Cyberterrorism: How to Protect Yourself Online
The internet, vast and complex as it is, presents a plethora of opportunities for people and companies, and has become an essential part of our society, our personal lives and our work. The majority of people use it every day to communicate or gather information, use social media networks, shop, book holidays and business trips, access bank accounts, get the latest news, and of course, for work purposes, too.
However, since we increasingly rely on digital technology and the internet, we become vulnerable to cybercrime and cyberterrorism. Preventive and security measures are often severely lacking such as the protection of our tablets, smartphones, and computers using suitable software and safe passwords.
Criminal offences on the internet range from money laundering, fraud, identity theft and digital kidnapping to phishing, sexual abuse, incitement to terrorist acts and glorification of violence, racism and xenophobia. New trends in cybercrime are emerging all the time, involving excessive cost for the global economy.
Before we dig deeper on how to prevent cyberterrorism, don’t forget about protecting your online reputation against digital attacks and the risk of online assassination.
These safety measures will help to prevent cybercriminals from stealing your sensitive data:
- Be careful when using public Wi-Fi: Do not share any personal or sensitive information over a public Wi-Fi network, unless you are sure the connection is secure. Turn off file sharing and enable your firewall.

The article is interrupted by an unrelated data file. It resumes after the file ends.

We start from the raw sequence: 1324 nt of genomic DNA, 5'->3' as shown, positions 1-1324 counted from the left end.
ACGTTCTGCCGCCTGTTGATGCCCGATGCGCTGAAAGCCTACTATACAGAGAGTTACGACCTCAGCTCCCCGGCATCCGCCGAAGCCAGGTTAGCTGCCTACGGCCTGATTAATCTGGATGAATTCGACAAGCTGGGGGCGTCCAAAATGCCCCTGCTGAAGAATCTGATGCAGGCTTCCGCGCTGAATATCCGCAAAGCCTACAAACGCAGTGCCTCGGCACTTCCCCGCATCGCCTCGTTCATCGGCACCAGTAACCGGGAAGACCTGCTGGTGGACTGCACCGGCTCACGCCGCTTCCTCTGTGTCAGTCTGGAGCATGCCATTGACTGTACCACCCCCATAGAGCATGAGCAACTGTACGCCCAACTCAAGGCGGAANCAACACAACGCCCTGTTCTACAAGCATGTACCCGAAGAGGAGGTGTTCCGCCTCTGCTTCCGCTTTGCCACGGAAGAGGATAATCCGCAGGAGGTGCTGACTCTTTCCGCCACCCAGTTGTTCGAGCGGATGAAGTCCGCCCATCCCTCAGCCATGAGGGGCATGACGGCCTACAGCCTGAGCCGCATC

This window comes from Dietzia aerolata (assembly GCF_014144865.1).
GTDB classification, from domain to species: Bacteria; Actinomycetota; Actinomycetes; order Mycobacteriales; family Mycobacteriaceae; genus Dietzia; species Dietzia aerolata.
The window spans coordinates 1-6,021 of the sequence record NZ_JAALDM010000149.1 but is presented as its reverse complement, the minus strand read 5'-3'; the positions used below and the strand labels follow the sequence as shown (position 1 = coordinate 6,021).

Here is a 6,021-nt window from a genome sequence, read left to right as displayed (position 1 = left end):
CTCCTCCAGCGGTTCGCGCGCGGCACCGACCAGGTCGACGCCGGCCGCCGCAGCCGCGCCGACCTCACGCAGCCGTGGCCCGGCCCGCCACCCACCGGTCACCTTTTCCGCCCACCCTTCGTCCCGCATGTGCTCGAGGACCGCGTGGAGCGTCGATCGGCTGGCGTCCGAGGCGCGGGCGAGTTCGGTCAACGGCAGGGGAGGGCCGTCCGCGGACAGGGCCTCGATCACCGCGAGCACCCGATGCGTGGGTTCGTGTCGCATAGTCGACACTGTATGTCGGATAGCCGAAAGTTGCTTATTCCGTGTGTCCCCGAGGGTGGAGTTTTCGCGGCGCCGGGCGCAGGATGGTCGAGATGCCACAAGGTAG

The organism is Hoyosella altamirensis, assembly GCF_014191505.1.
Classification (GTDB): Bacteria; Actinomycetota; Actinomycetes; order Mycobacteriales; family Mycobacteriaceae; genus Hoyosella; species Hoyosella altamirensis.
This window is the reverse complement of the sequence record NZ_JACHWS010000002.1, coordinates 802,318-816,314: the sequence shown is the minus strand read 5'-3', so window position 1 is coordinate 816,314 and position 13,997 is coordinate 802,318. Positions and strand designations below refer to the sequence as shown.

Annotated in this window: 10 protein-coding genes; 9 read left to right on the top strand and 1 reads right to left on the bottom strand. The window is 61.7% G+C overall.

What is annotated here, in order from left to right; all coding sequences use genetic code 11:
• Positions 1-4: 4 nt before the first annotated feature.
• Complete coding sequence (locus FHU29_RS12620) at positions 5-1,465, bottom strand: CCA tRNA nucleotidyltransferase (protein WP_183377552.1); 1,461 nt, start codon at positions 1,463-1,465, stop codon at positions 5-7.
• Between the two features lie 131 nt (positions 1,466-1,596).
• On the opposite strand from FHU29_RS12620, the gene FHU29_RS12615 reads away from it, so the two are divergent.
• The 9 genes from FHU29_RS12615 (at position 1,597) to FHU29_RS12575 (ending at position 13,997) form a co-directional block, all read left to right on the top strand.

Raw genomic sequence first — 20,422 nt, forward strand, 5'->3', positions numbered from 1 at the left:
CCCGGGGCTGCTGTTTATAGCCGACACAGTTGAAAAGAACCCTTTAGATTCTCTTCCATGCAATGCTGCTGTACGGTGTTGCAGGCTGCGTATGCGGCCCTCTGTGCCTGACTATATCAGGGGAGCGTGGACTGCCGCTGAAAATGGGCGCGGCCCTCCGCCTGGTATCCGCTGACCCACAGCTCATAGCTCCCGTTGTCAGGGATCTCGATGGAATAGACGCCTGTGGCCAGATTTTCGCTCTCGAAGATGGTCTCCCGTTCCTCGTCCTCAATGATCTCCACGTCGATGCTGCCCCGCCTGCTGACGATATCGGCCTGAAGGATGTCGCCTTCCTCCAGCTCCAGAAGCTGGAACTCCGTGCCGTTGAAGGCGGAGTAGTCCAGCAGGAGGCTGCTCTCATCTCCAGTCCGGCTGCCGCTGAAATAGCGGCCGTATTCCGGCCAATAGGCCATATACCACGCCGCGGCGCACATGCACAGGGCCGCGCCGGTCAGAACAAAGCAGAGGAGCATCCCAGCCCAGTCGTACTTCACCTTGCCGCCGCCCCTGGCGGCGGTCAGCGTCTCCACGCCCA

- Shop safely: Only order from online shops that use secure encryption technology. The address bar at the top will tell you when it is safe to make a transaction with your credit card: If there is a padlock and it begins with https, you may proceed.
- Use strong passwords and up-to-date antivirus software: Passwords should be updated every month; they should include numbers, special characters, lower-case and capital letters and they should be difficult to guess. Always activate your firewall.
- Exercise caution when using instant messaging (IM) programs: Refrain from sending any personal information and protect yourself by using a nickname, so your name is not identified through IM. Never accept strangers into your IM groups. Be careful about how you use IM at work because your employer could monitor your messages.
- Watch out for phishing scams: Fraudulent emails linking to fake websites are a popular means of stealing personal data such as private account or login information. Be sure that any link to a website that you receive in an email is authentic. If in doubt, do not click on the link – open a separate browser window and visit the website directly to perform the necessary actions. You can also verify that an email is from a legitimate organisation by calling their offices directly.
- Online gaming is a major cause for concern: Take care when playing games online, especially when you are communicating with other players and make sure your security software is still active when you are in gaming mode. Anything that is shared on social networks can be used to find out more information about you (such as your place of residence) and can lead to identity theft. Personality tests, quizzes, year-in-review-apps, etc. are black holes for personal data.